Now let's catch up on a vote in Catalonia, Spain's most economically powerful region. That region gave overwhelming support to pro-independence parties in elections on Sunday. This election is seen as a threat to Spain's political and financial stability, so we're going to talk about this with NPR's Sylvia Poggioli. She is in the most famous city in Catalonia, Barcelona.
And, Sylvia, we did say that there were pro-independence parties. Who exactly won these elections?
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College football's wild season was not so wild this past weekend. There were no major shifts at the top of the BCS rankings as there were the week before. That's mainly because Notre Dame beat the University of Southern California on Saturday and maintained its number one ranking.
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This is the season when political professionals try to make sense of the last election. Plenty of Republicans have been calling for their party to take a new approach to immigration after the Hispanic vote went overwhelmingly to President Obama.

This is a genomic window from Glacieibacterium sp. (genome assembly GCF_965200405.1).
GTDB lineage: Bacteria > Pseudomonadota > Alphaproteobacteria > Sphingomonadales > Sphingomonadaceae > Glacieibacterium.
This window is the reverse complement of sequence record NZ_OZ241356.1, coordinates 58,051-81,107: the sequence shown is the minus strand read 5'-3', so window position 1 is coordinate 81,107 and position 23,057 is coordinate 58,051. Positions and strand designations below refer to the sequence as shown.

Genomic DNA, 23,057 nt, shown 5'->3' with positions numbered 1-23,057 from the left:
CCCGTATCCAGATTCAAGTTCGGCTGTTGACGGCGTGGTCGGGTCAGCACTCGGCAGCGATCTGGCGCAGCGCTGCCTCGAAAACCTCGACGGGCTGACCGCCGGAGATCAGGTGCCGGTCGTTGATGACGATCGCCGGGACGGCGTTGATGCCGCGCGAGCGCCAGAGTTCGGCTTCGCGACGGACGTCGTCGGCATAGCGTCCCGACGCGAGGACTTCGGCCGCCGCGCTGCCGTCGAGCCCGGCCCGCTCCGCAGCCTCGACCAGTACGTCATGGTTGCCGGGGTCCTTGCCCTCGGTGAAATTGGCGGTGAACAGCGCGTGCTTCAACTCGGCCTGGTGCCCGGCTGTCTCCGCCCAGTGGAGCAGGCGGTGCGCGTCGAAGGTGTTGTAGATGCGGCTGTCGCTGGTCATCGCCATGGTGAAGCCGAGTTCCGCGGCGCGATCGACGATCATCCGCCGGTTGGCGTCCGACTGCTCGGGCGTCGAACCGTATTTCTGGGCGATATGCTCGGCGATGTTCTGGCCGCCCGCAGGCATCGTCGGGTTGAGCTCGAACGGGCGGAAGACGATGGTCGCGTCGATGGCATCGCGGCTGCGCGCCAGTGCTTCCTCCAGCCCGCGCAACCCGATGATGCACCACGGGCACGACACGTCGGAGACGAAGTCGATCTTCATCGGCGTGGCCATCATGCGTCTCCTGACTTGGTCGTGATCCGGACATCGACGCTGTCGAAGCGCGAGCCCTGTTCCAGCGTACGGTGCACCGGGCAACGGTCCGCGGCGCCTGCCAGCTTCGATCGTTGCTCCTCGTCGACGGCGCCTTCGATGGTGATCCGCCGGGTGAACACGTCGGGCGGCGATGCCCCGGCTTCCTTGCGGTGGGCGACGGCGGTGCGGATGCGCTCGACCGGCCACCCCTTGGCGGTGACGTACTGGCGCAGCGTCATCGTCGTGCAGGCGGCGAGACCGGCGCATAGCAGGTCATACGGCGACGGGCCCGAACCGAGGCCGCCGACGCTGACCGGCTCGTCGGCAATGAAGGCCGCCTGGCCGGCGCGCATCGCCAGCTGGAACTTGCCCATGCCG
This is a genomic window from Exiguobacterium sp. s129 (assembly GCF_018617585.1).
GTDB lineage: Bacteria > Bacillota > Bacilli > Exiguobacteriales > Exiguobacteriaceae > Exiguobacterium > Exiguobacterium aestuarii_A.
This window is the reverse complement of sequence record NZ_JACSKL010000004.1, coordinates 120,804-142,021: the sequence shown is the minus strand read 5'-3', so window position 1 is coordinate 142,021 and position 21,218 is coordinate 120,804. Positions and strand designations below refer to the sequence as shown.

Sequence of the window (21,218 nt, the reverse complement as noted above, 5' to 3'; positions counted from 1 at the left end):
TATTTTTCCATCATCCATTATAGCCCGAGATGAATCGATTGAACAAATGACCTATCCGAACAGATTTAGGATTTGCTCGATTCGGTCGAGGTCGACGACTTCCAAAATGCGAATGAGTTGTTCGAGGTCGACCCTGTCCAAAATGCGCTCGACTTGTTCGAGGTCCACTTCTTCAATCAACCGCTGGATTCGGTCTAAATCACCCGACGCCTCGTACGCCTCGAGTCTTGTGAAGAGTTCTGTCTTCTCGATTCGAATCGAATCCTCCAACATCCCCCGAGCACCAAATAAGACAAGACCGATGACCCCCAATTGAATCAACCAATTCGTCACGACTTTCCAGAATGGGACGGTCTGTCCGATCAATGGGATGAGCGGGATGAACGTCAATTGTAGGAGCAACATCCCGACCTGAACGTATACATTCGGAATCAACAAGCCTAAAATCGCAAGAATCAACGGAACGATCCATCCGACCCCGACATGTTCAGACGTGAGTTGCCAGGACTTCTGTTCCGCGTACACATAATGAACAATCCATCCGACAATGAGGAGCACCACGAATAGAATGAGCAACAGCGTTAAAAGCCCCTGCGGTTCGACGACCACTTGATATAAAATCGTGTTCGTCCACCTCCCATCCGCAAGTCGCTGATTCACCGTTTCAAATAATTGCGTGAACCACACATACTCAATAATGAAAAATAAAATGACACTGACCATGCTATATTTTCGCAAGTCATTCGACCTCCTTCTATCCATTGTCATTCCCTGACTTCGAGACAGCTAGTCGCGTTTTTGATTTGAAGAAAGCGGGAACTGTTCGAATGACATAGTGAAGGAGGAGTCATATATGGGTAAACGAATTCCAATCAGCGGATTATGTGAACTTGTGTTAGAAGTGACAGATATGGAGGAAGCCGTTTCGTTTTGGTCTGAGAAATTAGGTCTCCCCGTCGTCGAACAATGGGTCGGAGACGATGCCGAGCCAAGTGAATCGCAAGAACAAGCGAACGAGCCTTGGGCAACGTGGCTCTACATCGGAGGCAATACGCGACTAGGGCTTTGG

The U.S. Supreme Court this week takes up the question of who qualifies as a supervisor when the issue is harassment in the workplace. The court's answer to that question could significantly restrict employer liability in racial and sexual harassment cases, or, in the view of some business organizations, it could result in frivolous litigation.
The facts of the particular case before the court Monday are, to say the least, in dispute.
Ahmed Jama was running a successful Somali cafe in southwest London when he decided it was time to go home. Against the urgent advice of friends, he returned to Mogadishu three years ago and started cooking.
Jama epitomizes the spirit of rebirth in the city that has been brutalized by 21 years of civil war. As expatriates return to take their homeland back from warlords, terrorists and looters, Jama is doing his part to revive Mogadishu one prawn at a time.